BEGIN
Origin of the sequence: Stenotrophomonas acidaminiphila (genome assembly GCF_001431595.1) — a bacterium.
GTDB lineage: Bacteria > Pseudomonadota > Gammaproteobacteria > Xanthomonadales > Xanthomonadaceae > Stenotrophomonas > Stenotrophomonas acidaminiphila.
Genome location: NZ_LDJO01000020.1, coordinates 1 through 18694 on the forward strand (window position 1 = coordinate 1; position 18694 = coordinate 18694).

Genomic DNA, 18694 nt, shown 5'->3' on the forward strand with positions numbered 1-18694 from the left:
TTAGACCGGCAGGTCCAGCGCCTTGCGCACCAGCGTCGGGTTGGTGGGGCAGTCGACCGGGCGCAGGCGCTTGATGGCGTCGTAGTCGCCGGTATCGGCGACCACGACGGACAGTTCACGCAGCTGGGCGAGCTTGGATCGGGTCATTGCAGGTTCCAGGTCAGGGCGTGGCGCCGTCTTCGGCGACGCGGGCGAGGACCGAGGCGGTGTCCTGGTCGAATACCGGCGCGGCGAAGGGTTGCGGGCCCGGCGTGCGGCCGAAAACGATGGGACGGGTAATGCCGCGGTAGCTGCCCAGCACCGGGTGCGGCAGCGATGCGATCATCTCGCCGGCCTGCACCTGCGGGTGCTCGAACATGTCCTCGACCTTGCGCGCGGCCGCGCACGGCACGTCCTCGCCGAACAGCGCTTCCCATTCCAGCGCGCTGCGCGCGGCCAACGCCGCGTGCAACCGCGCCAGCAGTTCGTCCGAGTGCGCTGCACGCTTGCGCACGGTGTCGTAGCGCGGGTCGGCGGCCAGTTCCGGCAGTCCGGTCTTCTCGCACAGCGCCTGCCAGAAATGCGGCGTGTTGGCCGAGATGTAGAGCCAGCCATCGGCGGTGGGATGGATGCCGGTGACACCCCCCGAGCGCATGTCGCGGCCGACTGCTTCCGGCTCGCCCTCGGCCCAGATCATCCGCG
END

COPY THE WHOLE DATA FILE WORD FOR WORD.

Origin of the sequence: Stenotrophomonas acidaminiphila (genome assembly GCF_001431595.1) — a bacterium.
GTDB lineage: Bacteria > Pseudomonadota > Gammaproteobacteria > Xanthomonadales > Xanthomonadaceae > Stenotrophomonas > Stenotrophomonas acidaminiphila.
Genome location: NZ_LDJO01000020.1, coordinates 1 through 18694 on the forward strand (window position 1 = coordinate 1; position 18694 = coordinate 18694).

Genomic DNA, 18694 nt, shown 5'->3' on the forward strand with positions numbered 1-18694 from the left:
TTAGACCGGCAGGTCCAGCGCCTTGCGCACCAGCGTCGGGTTGGTGGGGCAGTCGACCGGGCGCAGGCGCTTGATGGCGTCGTAGTCGCCGGTATCGGCGACCACGACGGACAGTTCACGCAGCTGGGCGAGCTTGGATCGGGTCATTGCAGGTTCCAGGTCAGGGCGTGGCGCCGTCTTCGGCGACGCGGGCGAGGACCGAGGCGGTGTCCTGGTCGAATACCGGCGCGGCGAAGGGTTGCGGGCCCGGCGTGCGGCCGAAAACGATGGGACGGGTAATGCCGCGGTAGCTGCCCAGCACCGGGTGCGGCAGCGATGCGATCATCTCGCCGGCCTGCACCTGCGGGTGCTCGAACATGTCCTCGACCTTGCGCGCGGCCGCGCACGGCACGTCCTCGCCGAACAGCGCTTCCCATTCCAGCGCGCTGCGCGCGGCCAACGCCGCGTGCAACCGCGCCAGCAGTTCGTCCGAGTGCGCTGCACGCTTGCGCACGGTGTCGTAGCGCGGGTCGGCGGCCAGTTCCGGCAGTCCGGTCTTCTCGCACAGCGCCTGCCAGAAATGCGGCGTGTTGGCCGAGATGTAGAGCCAGCCATCGGCGGTGGGATGGATGCCGGTGACACCCCCCGAGCGCATGTCGCGGCCGACTGCTTCCGGCTCGCCCTCGGCCCAGATCATCCGCG